It is often best to dispense with the formalities when it comes to Pokémon; we all know that it is hugely popular, has sold millions of units of games, DVDs, toys, and cards around the world, and is recognised by many RPG fans as one of the greatest of all time, at least on the Nintendo handheld consoles, if not in general. It comes as a great point of interest therefore when you can find a great free-to-play, flash-based incarnation of the franchise.
Thoughts immediately go to Pokémon Tower Defense of course, but if you’re after a more direct and novelty-filled approach to Pokémon-related fun, then Pokémon Gold: Soundboard is quite an interesting dimension of the Pokémon world for fans to discover. The only problem with such soundboards is that they often contain sounds that are very specific to the subject which they cover, the lack of knowledge in which can be detrimental to the enjoyment of it: Pokémon Gold: Soundboard. This brief guide to the Pokémon Gold Soundboard should allow fans of all levels of knowledge about Pokémon enjoy its own brand of fun.
The reason why Pokémon Gold: Soundboard needs a little bit of explaining in the first place is that it isn’t like any other soundboard. That isn’t to say that it doesn’t function exactly like a soundboard should – you still press buttons with the mouse and these buttons still cause familiar Pokémon sounds to play, just like with any other soundboard – but its content is a little different from the usual sounds you would expect. In fact, all of the sounds available are not sound effects but rather the musical themes for specific regions within two specific Pokémon regions that correspond with different generations of Pokémon: the Kanto region and the Johto region. If you are familiar with only one of these regions or even neither of them, then you may find that your enjoyment of Pokémon Gold: Soundboard is diminished somewhat, hence the reason for this short guide.
When you open up the soundboard, you are presented with a screen containing maps of the two regions mentioned previously: Johto is on the left and Kanto on the right. Each map layout contains certain locations of interest: squares represent the towns/cities and the small red circles represent significant locations in other parts of the routes which also have distinguished themes. To start a theme, simply click on it with your mouse, but only once otherwise this will trigger another instance of the theme to begin playing over the top of this. If you have too many themes going at once, you should use the “Stop All” button in the middle to commence silence and start again. There is no goal here remember: all these themes are merely for novelty value and there is no end goal or other gameplay to speak of.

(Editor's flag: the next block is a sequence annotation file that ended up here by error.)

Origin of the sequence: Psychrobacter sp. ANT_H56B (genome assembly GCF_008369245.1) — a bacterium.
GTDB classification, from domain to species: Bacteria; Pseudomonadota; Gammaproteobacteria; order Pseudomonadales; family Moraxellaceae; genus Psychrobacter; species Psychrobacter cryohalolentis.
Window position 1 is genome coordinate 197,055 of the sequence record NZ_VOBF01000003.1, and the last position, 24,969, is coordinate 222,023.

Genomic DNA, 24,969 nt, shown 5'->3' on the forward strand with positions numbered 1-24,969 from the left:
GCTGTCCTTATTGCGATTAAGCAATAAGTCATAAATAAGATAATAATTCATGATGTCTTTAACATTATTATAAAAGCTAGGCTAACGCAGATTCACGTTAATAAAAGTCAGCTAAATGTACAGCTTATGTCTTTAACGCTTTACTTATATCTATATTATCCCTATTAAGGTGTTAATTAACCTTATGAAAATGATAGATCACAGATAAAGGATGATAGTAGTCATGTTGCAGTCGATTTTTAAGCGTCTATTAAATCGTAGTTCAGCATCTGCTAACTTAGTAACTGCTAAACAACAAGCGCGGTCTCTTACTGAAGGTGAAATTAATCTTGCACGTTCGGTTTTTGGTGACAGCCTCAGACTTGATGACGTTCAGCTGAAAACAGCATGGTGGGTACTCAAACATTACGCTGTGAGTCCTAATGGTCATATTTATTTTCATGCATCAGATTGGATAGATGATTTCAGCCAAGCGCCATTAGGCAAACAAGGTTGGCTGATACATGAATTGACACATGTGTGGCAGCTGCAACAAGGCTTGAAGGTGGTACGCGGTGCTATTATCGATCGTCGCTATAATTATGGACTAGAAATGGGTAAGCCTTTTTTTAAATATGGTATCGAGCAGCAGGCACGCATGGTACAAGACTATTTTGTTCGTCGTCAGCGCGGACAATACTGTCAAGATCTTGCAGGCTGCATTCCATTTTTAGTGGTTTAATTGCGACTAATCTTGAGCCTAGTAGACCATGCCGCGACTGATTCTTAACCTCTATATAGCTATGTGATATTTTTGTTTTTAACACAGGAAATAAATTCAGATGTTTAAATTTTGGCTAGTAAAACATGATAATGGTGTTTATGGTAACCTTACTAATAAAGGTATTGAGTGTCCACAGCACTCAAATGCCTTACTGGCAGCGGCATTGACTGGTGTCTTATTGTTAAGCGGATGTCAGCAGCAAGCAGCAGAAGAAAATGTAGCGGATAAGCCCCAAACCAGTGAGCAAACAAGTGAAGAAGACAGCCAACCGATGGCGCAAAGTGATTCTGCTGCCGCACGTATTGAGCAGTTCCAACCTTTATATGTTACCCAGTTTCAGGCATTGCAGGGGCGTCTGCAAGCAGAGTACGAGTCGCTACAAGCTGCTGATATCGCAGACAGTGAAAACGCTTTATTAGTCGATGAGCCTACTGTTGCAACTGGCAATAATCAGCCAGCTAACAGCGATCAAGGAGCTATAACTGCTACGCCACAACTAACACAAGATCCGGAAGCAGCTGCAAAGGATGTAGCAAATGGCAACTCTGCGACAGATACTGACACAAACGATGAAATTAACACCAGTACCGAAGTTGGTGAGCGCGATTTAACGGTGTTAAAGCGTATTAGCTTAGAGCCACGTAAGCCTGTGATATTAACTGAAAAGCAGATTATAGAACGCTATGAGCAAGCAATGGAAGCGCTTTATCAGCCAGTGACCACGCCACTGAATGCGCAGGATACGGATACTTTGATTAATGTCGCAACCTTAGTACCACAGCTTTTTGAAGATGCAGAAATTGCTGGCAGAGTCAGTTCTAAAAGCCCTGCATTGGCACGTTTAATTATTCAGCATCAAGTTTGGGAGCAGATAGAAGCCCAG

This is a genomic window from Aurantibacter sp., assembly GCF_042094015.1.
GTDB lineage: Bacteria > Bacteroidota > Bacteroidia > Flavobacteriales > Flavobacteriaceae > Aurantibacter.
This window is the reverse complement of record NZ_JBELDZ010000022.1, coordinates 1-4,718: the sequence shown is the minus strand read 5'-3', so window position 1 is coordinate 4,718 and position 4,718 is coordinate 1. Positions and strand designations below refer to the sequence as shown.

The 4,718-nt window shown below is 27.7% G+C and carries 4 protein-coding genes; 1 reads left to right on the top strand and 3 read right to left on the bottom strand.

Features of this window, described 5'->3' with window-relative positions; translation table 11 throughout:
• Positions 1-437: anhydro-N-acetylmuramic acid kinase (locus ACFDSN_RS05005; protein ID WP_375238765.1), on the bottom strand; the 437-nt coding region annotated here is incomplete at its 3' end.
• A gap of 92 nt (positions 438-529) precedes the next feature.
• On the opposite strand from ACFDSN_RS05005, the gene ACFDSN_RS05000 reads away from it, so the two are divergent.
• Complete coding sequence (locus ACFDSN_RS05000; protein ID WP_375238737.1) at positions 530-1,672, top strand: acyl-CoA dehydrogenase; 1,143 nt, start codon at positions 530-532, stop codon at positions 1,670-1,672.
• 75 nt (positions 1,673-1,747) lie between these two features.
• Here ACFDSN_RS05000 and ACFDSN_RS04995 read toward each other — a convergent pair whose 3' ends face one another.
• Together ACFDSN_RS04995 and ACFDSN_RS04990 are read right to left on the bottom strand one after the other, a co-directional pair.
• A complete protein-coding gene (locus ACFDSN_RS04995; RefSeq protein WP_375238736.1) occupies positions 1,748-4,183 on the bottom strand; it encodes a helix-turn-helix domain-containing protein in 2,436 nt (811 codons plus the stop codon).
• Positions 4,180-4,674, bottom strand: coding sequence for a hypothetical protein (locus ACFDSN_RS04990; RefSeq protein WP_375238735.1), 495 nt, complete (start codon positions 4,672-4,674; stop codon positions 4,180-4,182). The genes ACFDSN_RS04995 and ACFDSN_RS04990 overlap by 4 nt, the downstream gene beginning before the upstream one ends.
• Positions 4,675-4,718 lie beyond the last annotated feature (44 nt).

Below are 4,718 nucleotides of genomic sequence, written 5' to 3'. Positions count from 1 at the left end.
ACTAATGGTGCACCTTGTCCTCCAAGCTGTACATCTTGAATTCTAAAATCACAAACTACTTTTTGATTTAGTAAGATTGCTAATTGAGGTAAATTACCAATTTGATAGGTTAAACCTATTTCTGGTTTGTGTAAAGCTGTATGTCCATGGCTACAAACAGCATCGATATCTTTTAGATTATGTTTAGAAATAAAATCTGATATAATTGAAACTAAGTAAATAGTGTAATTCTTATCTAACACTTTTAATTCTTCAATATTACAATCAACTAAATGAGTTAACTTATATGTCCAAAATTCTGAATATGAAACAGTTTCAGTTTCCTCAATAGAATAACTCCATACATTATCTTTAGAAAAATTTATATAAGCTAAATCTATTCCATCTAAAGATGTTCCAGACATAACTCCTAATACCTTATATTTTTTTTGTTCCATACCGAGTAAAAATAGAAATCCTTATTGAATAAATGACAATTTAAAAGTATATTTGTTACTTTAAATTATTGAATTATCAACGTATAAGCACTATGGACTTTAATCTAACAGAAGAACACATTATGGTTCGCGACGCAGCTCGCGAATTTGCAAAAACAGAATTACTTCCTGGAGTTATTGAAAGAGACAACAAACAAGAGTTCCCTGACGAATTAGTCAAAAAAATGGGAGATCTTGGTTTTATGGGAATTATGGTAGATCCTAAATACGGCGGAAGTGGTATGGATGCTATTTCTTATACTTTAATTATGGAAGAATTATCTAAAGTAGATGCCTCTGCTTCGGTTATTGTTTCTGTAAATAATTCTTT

It may help fans who are unfamiliar with either Johto or Kanto to know the locations of the themes they are activating however, since there is no legend or key on the map to tell the user of the soundboard the name of the location that they are clicking on, so it may be helpful to take a look at the following maps which will inform you of the individual locations should you be unfamiliar with them.
Johto – Go to http://www.serebii.net/pokearth/johto/
This map from Serebii is excellent as it will allow you to hover over the individual locations on the map to bring up the specific place name. If you click on any of the locations, you are presented with more information about each of them that may jog your memory.
Kanto – Go to http://www.fangamer.net/products/kanto-region-map
Though not as interactive as Serebii‘s Johto map, this Kanto map is somewhat of a work of art and has much more style than the aforementioned one for Johto. It also has all of the necessary place names to inform you of which corresponding theme you are clicking on in Pokémon Gold Soundboard.